Dylan Wiliam outlines five key assessment strategies and how they interconnect. Listen as he describes the roles and relationships of teachers, learners and their peers.
If we take the three central processes in assessments of making sure that: you are clear about where the learner is going; you are clear about where they are and you want to establish how to get there; and you think about the role of the teacher; the role of the other peers in the classroom and the learner themselves. You end up with five, what we call, key strategies.
The first is the teacher's role in making sure that you know where the learner is through questioning, classroom tasks, dialogue - it's finding out where the learner is. Then giving feedback to the students and not feedback that tells them they are doing okay and no they are not doing okay, but it's feedback that moves the learner forward. Then you have the role of peer, first of all helping each other understand success criteria. The teacher helps clarify what the lesson is about and what the learning is about and peers have a role in communicating this to each other as well. You have peers supporting each other - what we call activating students as teaching resources of one another. You have student self-assessment or activating students as owners of their own learning. That brings in all the stuff about metacognition; managing all your emotional reaction to school and to work. We get this complex of ultimately five processes.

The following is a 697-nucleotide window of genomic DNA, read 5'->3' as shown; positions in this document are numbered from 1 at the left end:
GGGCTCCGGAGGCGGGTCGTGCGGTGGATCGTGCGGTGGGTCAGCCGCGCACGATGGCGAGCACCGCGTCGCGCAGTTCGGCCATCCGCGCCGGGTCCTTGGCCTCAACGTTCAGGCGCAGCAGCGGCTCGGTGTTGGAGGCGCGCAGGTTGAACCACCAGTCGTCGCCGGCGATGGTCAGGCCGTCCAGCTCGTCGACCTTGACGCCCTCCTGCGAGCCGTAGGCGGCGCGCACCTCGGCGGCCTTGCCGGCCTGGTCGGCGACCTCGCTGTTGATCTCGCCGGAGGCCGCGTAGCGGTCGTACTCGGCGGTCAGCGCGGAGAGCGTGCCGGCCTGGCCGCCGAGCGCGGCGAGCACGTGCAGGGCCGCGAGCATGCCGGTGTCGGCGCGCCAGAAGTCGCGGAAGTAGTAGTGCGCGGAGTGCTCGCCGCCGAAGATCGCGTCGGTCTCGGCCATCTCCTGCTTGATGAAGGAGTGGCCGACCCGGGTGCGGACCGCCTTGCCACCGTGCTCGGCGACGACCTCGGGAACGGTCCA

There is a question in finding out where students are within their learning; the feedback that moves learners; making sure that everybody concerned is clear about the success criteria; student peer assessment and student self-assessment. Those we think are the five key processes or five key strategies for Assessment for Learning. Some which so… that we would say that if you are doing Assessment for Learning you are doing at least one of those - and if you are not doing one of those then you are not doing Assessment for Learning.
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